Cooking number-one cause of fire

Ed Brouwer provides tips on how to prevent and deal with fire hazards in the home.

Kitchen: Careless cooking is the number one cause of residential fires. Never leave cooking unattended.

• It’s wise to have a fire extinguisher near the kitchen. Keep it 10 feet away from the stove on the exit side of the kitchen.

• Never pour water on a grease fire; turn off the stove and cover the pan with a lid, or close the oven door.

• Keep pot handles on the stove pointing to the back, and always watch young children in the kitchen.

• Don’t store items on the stove top, as they could catch fire.

• Keep kitchen appliances clean and in good condition, and turn them off and disconnect them when not in use.

• Don’t overload kitchen electrical outlets and don’t use appliances with frayed or cracked wires.

• Wear tight-fitting clothing when you cook. Here’s why: An electrical coil on the stove reaches a temperature of 800 degrees.

A gas flame goes over 1,000 degrees. Your dish towel or pot holder can catch fire at 400 degrees. So can your bathrobe, apron, or loose sleeve.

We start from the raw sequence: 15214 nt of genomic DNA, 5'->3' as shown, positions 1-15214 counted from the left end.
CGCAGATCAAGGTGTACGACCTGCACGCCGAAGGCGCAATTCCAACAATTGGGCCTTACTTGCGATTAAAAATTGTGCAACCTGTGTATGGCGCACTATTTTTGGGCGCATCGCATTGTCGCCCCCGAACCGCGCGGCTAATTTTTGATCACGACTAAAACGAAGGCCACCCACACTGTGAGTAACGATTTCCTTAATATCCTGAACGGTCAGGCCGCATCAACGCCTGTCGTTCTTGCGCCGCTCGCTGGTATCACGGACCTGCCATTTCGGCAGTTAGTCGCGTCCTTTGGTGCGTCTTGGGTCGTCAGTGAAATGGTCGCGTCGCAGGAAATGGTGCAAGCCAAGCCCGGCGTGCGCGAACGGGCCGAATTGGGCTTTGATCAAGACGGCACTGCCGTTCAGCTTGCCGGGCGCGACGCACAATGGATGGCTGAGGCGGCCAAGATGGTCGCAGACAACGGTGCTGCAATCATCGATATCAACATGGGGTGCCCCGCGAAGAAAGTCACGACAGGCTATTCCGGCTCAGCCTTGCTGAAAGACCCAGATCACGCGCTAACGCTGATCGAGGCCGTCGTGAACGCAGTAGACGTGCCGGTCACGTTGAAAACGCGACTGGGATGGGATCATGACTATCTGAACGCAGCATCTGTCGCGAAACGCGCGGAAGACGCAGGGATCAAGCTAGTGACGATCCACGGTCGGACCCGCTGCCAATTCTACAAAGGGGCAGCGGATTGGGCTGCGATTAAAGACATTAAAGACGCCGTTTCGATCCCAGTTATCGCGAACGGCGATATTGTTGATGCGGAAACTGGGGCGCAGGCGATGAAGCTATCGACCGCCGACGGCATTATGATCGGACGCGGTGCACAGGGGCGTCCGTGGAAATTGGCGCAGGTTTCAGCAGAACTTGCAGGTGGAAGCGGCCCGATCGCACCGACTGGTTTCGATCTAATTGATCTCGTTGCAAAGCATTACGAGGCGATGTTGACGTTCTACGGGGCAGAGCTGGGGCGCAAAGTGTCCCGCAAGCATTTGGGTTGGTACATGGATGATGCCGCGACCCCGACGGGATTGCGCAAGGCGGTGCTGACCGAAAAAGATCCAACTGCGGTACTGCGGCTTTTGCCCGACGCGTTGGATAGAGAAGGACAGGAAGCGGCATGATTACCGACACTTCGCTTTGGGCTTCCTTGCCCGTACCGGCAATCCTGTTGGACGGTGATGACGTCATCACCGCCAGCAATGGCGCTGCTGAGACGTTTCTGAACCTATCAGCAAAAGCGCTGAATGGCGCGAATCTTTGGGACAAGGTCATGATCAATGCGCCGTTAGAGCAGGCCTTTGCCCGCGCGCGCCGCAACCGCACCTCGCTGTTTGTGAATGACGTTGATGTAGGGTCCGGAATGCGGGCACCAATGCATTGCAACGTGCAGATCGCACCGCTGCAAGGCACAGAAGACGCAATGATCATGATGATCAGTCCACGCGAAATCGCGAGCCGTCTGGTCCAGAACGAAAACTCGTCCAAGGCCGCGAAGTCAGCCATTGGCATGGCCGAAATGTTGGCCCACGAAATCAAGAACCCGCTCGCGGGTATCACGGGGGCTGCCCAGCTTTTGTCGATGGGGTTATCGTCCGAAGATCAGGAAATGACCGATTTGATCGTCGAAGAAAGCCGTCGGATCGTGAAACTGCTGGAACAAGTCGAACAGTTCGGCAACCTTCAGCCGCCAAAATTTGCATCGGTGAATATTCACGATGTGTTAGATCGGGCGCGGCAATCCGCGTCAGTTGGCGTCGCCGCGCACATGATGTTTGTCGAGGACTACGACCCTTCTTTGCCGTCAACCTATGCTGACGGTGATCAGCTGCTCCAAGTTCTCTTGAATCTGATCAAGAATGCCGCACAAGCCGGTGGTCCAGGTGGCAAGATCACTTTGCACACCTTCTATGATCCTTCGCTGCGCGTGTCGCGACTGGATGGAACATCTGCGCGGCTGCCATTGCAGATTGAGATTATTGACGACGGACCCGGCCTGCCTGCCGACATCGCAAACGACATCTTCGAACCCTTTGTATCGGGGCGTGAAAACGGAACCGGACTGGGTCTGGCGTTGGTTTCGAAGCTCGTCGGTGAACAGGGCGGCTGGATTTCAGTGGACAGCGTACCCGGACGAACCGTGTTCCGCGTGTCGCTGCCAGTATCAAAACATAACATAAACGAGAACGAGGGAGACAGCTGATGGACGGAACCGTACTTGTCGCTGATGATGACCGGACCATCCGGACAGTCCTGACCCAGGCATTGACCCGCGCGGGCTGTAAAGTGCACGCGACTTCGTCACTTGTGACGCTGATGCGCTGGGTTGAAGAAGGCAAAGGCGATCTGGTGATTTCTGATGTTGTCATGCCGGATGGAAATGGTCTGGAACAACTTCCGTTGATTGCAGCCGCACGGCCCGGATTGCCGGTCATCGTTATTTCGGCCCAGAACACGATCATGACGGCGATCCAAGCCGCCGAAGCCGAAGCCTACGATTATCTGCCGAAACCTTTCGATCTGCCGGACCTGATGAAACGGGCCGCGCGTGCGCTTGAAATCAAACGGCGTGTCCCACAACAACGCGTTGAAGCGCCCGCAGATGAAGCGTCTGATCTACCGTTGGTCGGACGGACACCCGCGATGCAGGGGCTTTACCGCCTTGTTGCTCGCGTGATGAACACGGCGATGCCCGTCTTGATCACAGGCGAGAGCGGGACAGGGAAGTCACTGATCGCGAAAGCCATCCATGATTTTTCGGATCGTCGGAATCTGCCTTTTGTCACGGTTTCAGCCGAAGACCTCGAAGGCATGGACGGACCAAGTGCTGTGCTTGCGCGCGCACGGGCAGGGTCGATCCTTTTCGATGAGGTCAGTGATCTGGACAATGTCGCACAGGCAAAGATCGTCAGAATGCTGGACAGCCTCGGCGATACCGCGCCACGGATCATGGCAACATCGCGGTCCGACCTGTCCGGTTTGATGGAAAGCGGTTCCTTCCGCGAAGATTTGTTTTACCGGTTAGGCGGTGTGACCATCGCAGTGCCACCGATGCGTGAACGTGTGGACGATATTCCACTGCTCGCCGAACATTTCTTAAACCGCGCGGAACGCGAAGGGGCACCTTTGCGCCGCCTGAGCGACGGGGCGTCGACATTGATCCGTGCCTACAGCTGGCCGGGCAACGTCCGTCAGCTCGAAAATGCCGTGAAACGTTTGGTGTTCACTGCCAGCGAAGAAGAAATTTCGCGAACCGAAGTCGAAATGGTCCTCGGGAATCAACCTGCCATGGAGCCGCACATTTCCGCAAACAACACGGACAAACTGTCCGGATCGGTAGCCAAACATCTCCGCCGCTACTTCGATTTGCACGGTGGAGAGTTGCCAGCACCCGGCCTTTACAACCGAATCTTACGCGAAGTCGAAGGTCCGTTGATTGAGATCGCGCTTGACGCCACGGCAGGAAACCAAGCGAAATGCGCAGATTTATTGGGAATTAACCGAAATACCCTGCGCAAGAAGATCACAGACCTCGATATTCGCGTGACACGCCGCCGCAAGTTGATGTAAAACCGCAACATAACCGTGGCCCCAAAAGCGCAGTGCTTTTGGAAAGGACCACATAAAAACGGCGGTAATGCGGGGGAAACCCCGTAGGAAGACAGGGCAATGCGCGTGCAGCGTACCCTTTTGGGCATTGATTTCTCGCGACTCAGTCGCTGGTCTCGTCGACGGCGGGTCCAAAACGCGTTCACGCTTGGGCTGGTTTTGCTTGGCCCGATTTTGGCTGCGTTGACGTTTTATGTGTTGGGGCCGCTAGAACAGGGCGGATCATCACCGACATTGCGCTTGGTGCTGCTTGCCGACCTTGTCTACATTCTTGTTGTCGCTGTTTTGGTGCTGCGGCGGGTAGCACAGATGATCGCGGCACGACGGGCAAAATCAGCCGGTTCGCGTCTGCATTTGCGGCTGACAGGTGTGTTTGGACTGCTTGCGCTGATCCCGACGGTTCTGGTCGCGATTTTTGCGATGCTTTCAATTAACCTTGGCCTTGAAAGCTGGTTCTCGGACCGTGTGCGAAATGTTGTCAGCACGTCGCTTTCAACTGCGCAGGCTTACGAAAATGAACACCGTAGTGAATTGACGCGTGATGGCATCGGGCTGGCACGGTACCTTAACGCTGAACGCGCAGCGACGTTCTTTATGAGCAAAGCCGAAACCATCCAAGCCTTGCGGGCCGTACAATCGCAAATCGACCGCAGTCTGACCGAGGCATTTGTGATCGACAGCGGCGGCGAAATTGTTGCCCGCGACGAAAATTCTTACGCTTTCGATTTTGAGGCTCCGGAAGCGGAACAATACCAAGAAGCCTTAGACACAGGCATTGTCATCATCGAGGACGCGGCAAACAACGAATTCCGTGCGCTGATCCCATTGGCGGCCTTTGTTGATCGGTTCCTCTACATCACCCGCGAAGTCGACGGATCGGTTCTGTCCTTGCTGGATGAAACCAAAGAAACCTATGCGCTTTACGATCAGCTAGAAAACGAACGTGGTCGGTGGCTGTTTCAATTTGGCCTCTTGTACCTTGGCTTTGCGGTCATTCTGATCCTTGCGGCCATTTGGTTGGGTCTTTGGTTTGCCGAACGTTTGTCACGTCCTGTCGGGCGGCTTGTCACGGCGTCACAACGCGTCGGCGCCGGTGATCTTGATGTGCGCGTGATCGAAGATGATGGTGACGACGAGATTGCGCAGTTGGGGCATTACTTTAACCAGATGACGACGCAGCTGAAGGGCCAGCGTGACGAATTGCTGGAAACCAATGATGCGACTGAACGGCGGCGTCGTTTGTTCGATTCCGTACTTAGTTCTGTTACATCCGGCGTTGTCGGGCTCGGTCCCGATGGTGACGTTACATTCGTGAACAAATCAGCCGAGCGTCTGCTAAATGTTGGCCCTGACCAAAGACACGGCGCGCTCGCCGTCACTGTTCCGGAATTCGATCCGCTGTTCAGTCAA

• Be sure your stove is not located under a window in which curtains are hanging.

• Clean the exhaust hood and duct over the stove regularly. and wipe up spilled grease as soon as the surface of the stove is cool.

• Operate your microwave only when there is food in it.

Children and Grandchildren: One fourth of all fire-deaths of children are from fires started by children.

• Keep lighters and matches out of the reach of children.

• Never leave children unattended with fire or space heaters.

• Children are naturally curious about fire, so keep an eye on them. But if a child repeatedly plays with fire or seems to have a morbid fascination with fire, seek professional help at once.

• If youngsters live with you or stay overnight occasionally, be sure that they know how to escape from every room and are part of your emergency exit plan.

 

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